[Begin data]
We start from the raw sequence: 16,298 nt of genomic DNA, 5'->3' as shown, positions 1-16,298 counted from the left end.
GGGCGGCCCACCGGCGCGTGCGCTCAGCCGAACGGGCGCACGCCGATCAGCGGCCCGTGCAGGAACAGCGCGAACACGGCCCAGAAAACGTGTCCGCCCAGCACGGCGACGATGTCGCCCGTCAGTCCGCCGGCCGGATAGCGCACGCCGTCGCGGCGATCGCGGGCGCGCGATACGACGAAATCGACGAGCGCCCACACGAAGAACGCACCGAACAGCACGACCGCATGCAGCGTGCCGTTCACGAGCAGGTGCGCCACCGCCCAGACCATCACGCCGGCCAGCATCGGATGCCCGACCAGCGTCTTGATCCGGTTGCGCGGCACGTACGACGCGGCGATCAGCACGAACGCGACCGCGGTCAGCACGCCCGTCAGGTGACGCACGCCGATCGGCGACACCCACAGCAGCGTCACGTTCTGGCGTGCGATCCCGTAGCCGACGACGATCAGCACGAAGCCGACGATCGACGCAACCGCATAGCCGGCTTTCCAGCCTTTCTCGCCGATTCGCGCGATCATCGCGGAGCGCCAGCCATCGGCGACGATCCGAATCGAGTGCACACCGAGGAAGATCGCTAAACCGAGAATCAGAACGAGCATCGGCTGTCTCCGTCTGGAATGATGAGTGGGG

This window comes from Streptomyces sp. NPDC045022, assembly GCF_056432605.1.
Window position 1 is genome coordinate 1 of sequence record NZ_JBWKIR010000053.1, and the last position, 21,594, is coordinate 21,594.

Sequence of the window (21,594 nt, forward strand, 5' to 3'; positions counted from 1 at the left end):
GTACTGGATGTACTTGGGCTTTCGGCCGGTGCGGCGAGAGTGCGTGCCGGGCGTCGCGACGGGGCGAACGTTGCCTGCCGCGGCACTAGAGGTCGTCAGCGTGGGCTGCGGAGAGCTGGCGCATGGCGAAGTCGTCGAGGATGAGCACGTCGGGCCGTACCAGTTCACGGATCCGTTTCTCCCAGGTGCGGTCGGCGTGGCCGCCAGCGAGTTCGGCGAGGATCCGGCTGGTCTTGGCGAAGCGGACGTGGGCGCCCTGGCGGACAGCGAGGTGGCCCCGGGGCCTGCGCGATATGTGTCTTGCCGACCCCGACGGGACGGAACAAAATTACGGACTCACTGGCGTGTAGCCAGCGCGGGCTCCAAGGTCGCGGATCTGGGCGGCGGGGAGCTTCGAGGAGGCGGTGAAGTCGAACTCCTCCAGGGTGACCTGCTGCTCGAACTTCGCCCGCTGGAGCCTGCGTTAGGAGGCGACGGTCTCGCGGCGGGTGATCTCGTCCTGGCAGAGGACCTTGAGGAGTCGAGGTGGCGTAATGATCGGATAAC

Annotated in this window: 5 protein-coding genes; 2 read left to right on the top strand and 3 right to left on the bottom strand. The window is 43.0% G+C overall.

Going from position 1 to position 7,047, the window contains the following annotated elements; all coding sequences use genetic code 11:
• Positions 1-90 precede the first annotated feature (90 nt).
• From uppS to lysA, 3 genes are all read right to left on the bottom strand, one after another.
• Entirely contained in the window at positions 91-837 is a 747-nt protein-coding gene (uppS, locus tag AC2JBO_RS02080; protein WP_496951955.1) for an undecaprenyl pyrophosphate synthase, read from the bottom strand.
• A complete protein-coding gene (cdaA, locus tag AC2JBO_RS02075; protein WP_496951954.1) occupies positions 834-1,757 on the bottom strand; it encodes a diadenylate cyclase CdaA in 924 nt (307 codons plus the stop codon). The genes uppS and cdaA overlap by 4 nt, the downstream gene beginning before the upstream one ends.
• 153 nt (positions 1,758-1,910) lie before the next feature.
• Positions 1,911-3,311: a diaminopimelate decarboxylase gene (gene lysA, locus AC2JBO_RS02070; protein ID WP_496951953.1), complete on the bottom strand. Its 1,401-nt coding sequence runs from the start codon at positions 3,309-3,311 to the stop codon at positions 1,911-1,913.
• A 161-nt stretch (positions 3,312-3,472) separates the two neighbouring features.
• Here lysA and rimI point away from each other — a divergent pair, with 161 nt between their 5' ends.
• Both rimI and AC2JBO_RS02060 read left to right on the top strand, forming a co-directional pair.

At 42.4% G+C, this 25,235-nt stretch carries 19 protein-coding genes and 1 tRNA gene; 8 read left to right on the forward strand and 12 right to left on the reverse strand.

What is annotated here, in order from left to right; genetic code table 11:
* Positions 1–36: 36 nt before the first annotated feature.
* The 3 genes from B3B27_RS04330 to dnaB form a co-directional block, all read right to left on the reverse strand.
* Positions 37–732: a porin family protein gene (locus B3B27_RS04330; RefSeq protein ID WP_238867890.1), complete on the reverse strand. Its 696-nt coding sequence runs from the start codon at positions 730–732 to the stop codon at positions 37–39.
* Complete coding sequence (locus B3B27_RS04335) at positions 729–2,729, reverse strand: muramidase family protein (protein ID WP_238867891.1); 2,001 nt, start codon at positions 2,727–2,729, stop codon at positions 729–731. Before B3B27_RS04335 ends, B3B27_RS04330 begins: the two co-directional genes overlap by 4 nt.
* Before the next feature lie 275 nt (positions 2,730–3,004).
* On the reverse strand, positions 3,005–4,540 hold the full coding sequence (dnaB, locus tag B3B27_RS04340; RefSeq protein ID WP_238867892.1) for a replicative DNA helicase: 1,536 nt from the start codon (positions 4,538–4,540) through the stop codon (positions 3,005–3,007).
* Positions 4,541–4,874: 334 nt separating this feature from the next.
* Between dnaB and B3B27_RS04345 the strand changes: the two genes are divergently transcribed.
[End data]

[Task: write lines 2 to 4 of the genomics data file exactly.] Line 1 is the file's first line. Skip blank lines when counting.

GGGCGGCCCACCGGCGCGTGCGCTCAGCCGAACGGGCGCACGCCGATCAGCGGCCCGTGCAGGAACAGCGCGAACACGGCCCAGAAAACGTGTCCGCCCAGCACGGCGACGATGTCGCCCGTCAGTCCGCCGGCCGGATAGCGCACGCCGTCGCGGCGATCGCGGGCGCGCGATACGACGAAATCGACGAGCGCCCACACGAAGAACGCACCGAACAGCACGACCGCATGCAGCGTGCCGTTCACGAGCAGGTGCGCCACCGCCCAGACCATCACGCCGGCCAGCATCGGATGCCCGACCAGCGTCTTGATCCGGTTGCGCGGCACGTACGACGCGGCGATCAGCACGAACGCGACCGCGGTCAGCACGCCCGTCAGGTGACGCACGCCGATCGGCGACACCCACAGCAGCGTCACGTTCTGGCGTGCGATCCCGTAGCCGACGACGATCAGCACGAAGCCGACGATCGACGCAACCGCATAGCCGGCTTTCCAGCCTTTCTCGCCGATTCGCGCGATCATCGCGGAGCGCCAGCCATCGGCGACGATCCGAATCGAGTGCACACCGAGGAAGATCGCTAAACCGAGAATCAGAACGAGCATCGGCTGTCTCCGTCTGGAATGATGAGTGGGG

This window comes from Streptomyces sp. NPDC045022, assembly GCF_056432605.1.
Window position 1 is genome coordinate 1 of sequence record NZ_JBWKIR010000053.1, and the last position, 21,594, is coordinate 21,594.